Is a bitcoin site that doesn’t pay a scam or not?

In light of recent issues surrounding Game Vault Studios and their failed faucet games which are no longer paying, as well as the usual number of HYIPs and bitcoin faucets that aren’t paying, I started thinking about what the difference is between a scam site, and a site that doesn’t pay. Sounds simple doesn’t it? But, I believe there is one simple difference.

For me, it really comes down to the intent of the administrators of the site. In a legal sense, intent is also very important and it must be proven before a person can be convicted of a crime. In our case, the intent of the admin of a bitcoin site is often not as clear as we would hope.

A HYIP, or Ponzi site is clearly a scam from the start. The intent of the admin in this case is clear as they make many false promises, take money under these false pretenses, and then run when they reach their tipping point. This is clearly illegal activity, and it is the unsuspecting investor who gets dazzled and loses. These sites exist by the thousands, and I partake in them, but the difference here is that I go in as an informed investor and am prepared to lose the entire amount of money. Many people aren’t aware of these sites so I feel a mainstream campaign to expose these sites is long overdue.

A bitcoin faucet that doesn’t pay is a different story. Generally, the accepted intent of a faucet owner is that they will provide a small reward for a person to visit the faucet site, and perhaps even click on one of the advertisements. They seem to get into hot water when they over estimate the advertising revenue that they will receive. Although, there is typically no intent to deceive the user, I believe the faucet model is flawed and the intent of an owner can change quickly as they first overpay to gain a reputation, and then stop paying.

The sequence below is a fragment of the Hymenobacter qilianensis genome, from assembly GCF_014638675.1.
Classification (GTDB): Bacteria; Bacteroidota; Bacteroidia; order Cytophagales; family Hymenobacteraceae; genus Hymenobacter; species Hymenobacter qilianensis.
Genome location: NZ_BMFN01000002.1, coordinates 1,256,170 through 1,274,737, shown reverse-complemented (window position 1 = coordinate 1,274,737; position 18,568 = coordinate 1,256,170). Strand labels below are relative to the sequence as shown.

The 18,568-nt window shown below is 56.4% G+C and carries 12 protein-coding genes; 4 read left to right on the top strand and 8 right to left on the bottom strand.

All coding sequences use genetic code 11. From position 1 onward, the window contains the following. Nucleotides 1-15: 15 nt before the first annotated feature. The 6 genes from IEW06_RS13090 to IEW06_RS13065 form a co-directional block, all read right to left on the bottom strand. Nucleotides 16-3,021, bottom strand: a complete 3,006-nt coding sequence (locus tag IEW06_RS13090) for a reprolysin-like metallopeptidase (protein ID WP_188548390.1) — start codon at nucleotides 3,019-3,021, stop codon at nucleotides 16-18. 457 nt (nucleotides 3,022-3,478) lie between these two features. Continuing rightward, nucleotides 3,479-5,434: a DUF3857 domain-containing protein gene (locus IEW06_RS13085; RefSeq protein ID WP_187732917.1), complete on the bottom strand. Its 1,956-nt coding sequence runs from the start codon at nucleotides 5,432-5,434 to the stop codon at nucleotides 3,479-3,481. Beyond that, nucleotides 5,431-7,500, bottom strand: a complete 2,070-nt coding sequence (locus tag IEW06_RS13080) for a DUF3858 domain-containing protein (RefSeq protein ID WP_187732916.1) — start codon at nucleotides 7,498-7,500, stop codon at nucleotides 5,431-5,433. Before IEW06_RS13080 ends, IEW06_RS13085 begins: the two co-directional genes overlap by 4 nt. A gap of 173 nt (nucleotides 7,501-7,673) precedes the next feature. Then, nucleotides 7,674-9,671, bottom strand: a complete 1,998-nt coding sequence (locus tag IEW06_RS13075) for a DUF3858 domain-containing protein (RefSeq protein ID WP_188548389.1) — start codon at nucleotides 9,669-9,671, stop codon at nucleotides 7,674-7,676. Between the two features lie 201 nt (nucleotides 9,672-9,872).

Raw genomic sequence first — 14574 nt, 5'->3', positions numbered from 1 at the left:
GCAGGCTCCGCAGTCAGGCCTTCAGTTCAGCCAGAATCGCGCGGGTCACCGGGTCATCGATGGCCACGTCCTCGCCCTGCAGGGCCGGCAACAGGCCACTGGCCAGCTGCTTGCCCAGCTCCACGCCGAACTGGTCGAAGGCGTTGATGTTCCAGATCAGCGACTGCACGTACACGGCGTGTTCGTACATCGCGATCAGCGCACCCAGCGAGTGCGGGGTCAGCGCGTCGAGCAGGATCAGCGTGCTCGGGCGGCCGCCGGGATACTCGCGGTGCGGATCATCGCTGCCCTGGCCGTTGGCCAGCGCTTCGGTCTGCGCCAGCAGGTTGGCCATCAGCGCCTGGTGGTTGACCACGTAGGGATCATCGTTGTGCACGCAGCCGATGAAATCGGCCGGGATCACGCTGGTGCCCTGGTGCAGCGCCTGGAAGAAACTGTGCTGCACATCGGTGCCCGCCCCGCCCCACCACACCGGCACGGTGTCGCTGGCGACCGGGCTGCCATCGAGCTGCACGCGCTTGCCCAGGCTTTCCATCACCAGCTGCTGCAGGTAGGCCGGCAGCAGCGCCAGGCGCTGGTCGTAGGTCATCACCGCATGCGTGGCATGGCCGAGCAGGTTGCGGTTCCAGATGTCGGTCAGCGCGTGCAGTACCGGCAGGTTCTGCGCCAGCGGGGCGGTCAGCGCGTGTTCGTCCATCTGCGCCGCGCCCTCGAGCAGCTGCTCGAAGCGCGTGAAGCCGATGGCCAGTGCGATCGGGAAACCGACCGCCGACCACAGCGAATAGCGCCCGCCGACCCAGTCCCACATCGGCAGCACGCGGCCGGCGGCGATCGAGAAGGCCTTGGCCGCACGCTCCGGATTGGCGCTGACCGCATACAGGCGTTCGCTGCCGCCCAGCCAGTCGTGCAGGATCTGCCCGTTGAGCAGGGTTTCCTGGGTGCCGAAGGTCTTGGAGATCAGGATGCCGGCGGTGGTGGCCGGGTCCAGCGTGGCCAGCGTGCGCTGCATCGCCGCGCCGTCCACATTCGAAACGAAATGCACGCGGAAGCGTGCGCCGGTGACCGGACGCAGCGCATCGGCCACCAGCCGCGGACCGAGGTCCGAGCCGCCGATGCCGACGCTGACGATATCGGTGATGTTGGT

The case of Game Vault studios, who ran Farm Satoshi, Cannon Satoshi, and City Satoshi is a little bit different. The sites stopped paying in early February citing Google Adsense issues which many other bitcoin paying sites were inflicted with as well. The difference with both Cannon and City was that you could purchase upgrades to increase how much you could earn. This is along the lines of many HYIPs and is probably the reason that the admin disappeared completely from the face of the Earth (in terms of their loyal site users anyway).

I believe that this was a case of mismanagement and there was no intent to scam any users. However, it is a little concerning that they essentially created an investment site that could accept payments in return for something that didn’t exist, and then provide no company or legal information. It sort of confirms the HYIP theory. Anyway, it’s a shame, their sites were excellent and had a good reputation. Oh, well.

So, whether a bitcoin paying site owner is a scam artist or not is something we as users need to be able to work out for ourselves. However, this can be very difficult, and new users are at much greater risk of being scammed. At the end of the day, the only way to help these people, and hopefully begin to clean up some of the image issues facing bitcoin sites, is to educate and make people aware of the risks.

How can you help? By spreading the word and supporting excellent sites like Oh, and my site of course!